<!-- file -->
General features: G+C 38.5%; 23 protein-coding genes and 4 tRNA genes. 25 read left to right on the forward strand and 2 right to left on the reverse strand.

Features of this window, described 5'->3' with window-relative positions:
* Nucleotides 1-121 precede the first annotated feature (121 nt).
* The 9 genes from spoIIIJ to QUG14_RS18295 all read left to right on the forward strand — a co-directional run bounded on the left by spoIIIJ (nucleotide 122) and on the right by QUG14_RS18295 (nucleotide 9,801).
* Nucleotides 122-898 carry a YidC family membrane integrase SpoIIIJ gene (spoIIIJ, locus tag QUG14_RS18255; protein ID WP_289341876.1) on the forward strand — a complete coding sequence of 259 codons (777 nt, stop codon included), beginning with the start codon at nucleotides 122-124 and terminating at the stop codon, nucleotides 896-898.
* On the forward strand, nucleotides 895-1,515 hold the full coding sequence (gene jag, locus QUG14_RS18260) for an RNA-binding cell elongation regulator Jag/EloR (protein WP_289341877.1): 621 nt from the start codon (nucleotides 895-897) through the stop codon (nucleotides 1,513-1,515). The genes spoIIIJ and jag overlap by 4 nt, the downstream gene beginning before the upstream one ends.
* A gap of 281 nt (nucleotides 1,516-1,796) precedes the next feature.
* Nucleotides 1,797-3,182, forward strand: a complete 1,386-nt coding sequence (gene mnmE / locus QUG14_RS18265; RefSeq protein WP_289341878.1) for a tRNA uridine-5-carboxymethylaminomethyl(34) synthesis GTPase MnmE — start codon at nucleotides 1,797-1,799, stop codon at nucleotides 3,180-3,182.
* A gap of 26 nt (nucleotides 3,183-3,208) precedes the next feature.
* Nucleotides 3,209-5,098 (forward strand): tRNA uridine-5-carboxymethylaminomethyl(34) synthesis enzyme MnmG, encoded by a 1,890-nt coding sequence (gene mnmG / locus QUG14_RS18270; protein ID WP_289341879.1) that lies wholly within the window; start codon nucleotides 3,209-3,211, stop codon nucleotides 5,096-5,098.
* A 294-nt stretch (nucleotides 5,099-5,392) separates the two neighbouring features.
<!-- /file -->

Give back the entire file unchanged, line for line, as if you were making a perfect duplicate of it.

General features: G+C 38.5%; 23 protein-coding genes and 4 tRNA genes. 25 read left to right on the forward strand and 2 right to left on the reverse strand.

Features of this window, described 5'->3' with window-relative positions:
* Nucleotides 1-121 precede the first annotated feature (121 nt).
* The 9 genes from spoIIIJ to QUG14_RS18295 all read left to right on the forward strand — a co-directional run bounded on the left by spoIIIJ (nucleotide 122) and on the right by QUG14_RS18295 (nucleotide 9,801).
* Nucleotides 122-898 carry a YidC family membrane integrase SpoIIIJ gene (spoIIIJ, locus tag QUG14_RS18255; protein ID WP_289341876.1) on the forward strand — a complete coding sequence of 259 codons (777 nt, stop codon included), beginning with the start codon at nucleotides 122-124 and terminating at the stop codon, nucleotides 896-898.
* On the forward strand, nucleotides 895-1,515 hold the full coding sequence (gene jag, locus QUG14_RS18260) for an RNA-binding cell elongation regulator Jag/EloR (protein WP_289341877.1): 621 nt from the start codon (nucleotides 895-897) through the stop codon (nucleotides 1,513-1,515). The genes spoIIIJ and jag overlap by 4 nt, the downstream gene beginning before the upstream one ends.
* A gap of 281 nt (nucleotides 1,516-1,796) precedes the next feature.
* Nucleotides 1,797-3,182, forward strand: a complete 1,386-nt coding sequence (gene mnmE / locus QUG14_RS18265; RefSeq protein WP_289341878.1) for a tRNA uridine-5-carboxymethylaminomethyl(34) synthesis GTPase MnmE — start codon at nucleotides 1,797-1,799, stop codon at nucleotides 3,180-3,182.
* A gap of 26 nt (nucleotides 3,183-3,208) precedes the next feature.
* Nucleotides 3,209-5,098 (forward strand): tRNA uridine-5-carboxymethylaminomethyl(34) synthesis enzyme MnmG, encoded by a 1,890-nt coding sequence (gene mnmG / locus QUG14_RS18270; protein ID WP_289341879.1) that lies wholly within the window; start codon nucleotides 3,209-3,211, stop codon nucleotides 5,096-5,098.
* A 294-nt stretch (nucleotides 5,099-5,392) separates the two neighbouring features.